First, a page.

The Department's proof of the Respondent's liability is consistent. Before submitting the reports to the Department, the Village's STP operator signed each DMR and WFOR certifying that the information reported in them was true. The Respondent did not submit the missing reports or the missing effluent values in its opposition papers. Absent contradicting evidence from the Respondent, there are no factual disputes. Therefore, I find that the DMRs and WFORs submitted by the Department are prima facie proof of the Respondent's liability.

The Respondent also asserted that a hearing should be held to develop a factual record about:

(1) whether a violation of a thirty day average permit limitation constitutes thirty separate violations,

(2) the Village's ability to pay the requested civil penalty,

(3) the appropriateness of the civil penalty, and

(4) the Commissioner's authority to grant the requested relief.

These issues are associated with relief. By regulation, the Commissioner may grant a Motion for Summary Order whether or not there are outstanding relief issues. Moreover, I conclude there are no disputed factual issues about the relief requested by the Department.

Findings of Fact

  1. The Village of Central Square is a municipal corporation located in Oswego County. The Village operates and maintains a sewage treatment plant (STP) located at Village Place, Route 49 East.
  2. Without interruption from July 1, 1976 to the present, the Department has authorized the Respondent by SPDES permit No. NY0035131 to discharge treated effluent from its STP to Little Bay Creek, a tributary of Oneida Lake. When appropriate, the Village has duly submitted applications to the Department to renew the subject SPDES permit. A renewal application from the Village is pending before the Department now.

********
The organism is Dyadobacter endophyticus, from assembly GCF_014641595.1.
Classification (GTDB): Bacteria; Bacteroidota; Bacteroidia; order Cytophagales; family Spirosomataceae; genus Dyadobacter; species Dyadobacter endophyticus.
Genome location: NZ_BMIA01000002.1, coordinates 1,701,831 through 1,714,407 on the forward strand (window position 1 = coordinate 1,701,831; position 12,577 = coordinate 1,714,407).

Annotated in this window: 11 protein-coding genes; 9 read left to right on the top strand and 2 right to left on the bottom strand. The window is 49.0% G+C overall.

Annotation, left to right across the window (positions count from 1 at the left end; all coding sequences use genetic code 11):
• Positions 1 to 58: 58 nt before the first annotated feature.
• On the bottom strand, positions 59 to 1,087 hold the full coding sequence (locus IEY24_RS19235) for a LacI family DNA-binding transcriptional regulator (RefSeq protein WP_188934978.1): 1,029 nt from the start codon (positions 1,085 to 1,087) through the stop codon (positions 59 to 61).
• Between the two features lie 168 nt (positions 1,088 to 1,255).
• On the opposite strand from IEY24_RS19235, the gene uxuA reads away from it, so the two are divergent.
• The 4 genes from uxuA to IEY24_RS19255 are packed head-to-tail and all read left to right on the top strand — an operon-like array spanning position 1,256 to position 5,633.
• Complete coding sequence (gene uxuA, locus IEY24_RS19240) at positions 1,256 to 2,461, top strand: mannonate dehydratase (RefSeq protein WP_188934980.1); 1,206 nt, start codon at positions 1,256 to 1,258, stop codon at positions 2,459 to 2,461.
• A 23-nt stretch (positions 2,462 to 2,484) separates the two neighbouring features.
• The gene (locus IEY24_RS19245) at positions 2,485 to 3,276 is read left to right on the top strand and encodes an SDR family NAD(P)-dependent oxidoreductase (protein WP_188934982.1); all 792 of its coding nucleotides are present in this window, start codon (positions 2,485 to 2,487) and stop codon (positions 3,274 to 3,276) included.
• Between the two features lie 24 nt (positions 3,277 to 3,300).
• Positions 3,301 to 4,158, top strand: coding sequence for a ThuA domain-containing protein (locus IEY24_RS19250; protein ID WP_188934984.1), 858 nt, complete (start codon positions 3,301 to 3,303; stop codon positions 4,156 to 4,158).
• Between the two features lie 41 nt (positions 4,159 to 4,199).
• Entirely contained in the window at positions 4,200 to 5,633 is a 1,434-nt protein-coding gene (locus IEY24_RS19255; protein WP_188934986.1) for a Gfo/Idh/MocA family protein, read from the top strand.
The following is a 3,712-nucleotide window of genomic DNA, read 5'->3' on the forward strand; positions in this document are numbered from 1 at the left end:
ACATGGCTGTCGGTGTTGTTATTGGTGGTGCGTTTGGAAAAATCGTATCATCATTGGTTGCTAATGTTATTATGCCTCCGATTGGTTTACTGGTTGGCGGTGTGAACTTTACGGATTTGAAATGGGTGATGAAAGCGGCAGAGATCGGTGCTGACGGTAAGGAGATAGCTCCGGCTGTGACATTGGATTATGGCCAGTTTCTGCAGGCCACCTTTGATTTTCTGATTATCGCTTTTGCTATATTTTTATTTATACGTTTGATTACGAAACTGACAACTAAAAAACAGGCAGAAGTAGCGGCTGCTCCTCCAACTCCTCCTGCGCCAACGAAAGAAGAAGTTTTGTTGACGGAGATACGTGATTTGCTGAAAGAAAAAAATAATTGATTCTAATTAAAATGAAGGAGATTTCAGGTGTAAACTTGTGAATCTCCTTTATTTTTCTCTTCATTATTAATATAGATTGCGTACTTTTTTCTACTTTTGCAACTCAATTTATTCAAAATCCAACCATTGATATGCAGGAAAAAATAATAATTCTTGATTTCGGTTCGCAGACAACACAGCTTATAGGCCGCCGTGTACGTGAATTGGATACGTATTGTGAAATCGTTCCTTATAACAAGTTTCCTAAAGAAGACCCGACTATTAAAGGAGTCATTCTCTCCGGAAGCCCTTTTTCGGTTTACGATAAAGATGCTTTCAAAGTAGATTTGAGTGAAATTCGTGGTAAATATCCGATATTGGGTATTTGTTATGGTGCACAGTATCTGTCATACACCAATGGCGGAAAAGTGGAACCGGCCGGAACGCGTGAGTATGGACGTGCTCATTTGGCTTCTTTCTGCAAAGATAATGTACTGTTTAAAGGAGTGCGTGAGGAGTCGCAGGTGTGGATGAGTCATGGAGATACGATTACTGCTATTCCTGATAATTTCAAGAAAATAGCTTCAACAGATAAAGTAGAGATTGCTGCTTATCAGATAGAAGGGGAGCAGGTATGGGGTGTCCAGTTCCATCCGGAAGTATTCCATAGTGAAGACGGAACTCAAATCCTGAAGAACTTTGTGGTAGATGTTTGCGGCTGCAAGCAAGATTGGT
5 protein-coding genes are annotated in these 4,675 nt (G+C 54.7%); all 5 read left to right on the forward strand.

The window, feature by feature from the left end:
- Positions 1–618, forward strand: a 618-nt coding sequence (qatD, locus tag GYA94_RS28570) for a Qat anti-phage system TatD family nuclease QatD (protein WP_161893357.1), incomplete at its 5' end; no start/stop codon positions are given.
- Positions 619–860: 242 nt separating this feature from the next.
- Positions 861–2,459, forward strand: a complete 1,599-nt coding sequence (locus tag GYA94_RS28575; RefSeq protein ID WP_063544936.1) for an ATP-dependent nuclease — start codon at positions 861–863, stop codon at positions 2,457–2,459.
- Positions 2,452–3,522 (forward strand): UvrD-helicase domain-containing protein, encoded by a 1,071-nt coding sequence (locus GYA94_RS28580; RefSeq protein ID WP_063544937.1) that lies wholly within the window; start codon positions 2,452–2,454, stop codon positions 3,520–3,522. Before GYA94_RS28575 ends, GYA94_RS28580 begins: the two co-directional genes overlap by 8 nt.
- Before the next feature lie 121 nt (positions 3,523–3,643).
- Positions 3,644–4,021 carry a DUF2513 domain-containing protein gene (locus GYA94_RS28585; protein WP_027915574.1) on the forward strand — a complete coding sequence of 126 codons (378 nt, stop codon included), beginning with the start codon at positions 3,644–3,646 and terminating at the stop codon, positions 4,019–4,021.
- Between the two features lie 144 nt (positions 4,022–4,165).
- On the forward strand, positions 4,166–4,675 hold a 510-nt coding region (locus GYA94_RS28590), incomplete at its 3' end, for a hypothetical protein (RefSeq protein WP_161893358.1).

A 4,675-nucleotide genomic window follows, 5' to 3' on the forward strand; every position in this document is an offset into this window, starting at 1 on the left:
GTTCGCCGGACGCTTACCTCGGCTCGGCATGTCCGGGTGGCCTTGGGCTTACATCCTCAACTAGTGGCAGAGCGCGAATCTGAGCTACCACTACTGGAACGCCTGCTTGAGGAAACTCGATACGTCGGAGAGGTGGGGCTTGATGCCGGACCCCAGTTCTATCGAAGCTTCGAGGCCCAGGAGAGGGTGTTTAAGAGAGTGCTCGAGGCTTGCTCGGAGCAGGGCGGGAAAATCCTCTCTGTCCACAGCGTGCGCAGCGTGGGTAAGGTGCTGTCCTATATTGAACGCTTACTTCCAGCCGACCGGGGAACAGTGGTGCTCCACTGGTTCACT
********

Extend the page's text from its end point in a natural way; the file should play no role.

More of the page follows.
3. The SPDES permit NY0035131 issued to the Village (the Permit) limits the flow from the Respondent's STP to 0.2 MGD. For the following months, the thirty day average flow was:
    MONTH FLOW
    January 1990 .248 MGD
    February 1990 .232 MGD
    March 1990 .262 MGD
    April 1990 .266 MGD
    May 1990 .265 MGD
    October 1990 .301 MGD
    November 1990 .270 MGD
    December 1990 .314 MGD
    January 1991 .242 MGD
    February 1991 .230 MGD
    March 1991 .254 MGD
    April 1991 .202 MGD
    May 1991 .203 MGD
    December 1991 .245 MGD
    January 1992 .248 MGD
    February 1992 .268 MGD
    March 1992 .318 MGD
    April 1992 .294 MGD
  4. The Permit limits the Biological Oxygen Demand measured over five days (BOD5) to a thirty day average concentration of 30 mg/l. For the following months, the thirty day average concentration for the BOD5 was:
    MONTH CONCENTRATION
    December 1987 9 mg/l
    January 1988 7.8 mg/l
    April 1988 52 mg/l
    May 1988 52 mg/l
    June 1988 76 mg/l
    July 1988 62 mg/l
    September 1988 44 mg/l
    February 1989 37 mg/l
    April 1989 56 mg/l
    May 1989 35 mg/l
    July 1989 39 mg/l
    April 1990 45 mg/l
    June 1990 95 mg/l
    July 1990 50 mg/l
  5. The Permit limits the thirty day average mass of the BOD5 to 50 lbs per day. For the following months, the thirty day average mass of the BOD5 was:
    MONTH MASS
    January 1988 10.2 lbs
    February 1988 22 lbs
    June 1988 61.5 lbs
    September 1988 52 lbs
    April 1989 104 lbs
    May 1989 60.7 lbs
    April 1990 101 lbs
    June 1990 124 lbs
    July 1990 69 lbs